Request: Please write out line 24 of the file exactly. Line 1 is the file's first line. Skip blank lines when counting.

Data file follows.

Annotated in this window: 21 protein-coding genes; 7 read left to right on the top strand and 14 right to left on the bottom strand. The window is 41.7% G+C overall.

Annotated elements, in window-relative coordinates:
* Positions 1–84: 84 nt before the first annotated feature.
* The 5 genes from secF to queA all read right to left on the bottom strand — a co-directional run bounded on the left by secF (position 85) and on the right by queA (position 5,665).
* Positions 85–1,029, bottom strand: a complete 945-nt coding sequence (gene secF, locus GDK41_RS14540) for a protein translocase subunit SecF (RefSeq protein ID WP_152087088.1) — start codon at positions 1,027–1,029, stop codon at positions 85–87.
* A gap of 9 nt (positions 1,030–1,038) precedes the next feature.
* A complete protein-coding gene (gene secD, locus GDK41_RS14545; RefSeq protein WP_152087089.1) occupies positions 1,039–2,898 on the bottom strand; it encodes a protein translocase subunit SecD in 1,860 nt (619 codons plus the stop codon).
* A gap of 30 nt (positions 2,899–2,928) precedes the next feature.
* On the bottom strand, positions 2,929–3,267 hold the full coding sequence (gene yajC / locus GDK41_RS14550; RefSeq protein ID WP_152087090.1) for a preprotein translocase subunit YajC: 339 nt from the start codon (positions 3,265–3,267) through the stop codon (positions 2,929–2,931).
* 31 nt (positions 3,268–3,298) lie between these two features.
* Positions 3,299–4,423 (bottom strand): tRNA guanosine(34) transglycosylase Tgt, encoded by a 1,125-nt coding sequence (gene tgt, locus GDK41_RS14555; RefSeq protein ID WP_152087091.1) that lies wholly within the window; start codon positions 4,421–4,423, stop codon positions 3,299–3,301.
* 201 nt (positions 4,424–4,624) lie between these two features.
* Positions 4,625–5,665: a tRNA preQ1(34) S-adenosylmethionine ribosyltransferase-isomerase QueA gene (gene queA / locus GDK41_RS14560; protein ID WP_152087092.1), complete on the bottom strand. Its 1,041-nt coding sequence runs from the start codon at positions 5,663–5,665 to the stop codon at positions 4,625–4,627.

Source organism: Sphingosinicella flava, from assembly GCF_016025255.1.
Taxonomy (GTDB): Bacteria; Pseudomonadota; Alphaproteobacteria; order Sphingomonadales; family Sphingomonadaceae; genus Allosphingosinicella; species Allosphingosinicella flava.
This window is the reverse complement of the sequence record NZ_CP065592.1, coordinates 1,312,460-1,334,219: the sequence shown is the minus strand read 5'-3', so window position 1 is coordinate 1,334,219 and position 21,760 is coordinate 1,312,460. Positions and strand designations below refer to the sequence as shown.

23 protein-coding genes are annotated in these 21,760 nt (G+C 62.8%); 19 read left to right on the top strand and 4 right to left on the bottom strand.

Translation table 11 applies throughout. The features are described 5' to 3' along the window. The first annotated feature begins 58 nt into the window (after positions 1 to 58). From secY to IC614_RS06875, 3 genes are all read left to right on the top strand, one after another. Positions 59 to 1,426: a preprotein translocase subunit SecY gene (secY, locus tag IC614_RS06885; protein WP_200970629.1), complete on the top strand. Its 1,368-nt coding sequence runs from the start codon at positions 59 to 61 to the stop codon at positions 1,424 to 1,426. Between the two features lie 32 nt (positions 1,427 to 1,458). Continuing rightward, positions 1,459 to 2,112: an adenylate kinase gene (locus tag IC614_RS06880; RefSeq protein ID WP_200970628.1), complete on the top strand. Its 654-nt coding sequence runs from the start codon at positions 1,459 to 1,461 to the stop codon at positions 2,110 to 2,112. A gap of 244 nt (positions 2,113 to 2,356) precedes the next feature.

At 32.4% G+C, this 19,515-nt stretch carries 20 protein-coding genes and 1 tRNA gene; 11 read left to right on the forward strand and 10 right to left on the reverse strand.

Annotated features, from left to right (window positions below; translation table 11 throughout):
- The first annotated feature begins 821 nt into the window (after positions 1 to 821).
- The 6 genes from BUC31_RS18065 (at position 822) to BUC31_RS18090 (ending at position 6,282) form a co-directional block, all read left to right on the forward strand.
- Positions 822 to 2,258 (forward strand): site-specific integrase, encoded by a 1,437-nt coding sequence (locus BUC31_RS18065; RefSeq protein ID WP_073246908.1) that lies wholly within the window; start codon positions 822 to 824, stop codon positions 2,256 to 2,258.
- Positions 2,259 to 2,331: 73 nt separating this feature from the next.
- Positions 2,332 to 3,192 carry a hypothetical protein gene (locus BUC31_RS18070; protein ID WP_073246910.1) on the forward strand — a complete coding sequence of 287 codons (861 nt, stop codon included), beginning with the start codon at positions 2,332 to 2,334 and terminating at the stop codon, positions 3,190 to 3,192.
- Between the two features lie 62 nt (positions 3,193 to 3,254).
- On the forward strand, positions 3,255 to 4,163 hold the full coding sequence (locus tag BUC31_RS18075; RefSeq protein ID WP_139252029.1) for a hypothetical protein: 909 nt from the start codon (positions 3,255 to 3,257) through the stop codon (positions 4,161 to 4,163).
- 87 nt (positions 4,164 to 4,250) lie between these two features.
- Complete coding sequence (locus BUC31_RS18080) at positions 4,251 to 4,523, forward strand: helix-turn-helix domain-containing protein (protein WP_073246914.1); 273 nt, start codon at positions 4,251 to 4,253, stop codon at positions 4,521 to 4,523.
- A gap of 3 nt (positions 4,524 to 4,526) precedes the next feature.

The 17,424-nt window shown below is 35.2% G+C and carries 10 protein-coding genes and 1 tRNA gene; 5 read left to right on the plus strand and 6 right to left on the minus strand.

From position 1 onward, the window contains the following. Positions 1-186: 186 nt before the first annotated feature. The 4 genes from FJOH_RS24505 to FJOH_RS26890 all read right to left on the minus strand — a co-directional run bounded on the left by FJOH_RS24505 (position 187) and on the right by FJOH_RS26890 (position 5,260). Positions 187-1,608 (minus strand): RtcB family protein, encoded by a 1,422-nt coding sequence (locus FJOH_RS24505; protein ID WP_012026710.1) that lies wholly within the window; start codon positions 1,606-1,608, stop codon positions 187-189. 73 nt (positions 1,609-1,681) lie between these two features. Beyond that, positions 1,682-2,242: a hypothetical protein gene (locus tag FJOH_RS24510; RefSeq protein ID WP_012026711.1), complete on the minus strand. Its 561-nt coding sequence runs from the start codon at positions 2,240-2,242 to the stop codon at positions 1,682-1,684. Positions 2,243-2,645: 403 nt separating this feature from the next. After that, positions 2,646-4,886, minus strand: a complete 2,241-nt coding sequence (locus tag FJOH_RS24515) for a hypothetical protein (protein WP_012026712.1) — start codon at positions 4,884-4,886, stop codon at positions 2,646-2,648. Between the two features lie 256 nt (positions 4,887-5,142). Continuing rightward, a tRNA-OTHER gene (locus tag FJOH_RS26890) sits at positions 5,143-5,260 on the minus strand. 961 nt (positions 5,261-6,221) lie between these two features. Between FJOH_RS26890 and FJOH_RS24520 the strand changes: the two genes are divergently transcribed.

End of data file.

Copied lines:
- Positions 2,259 to 2,331: 73 nt separating this feature from the next.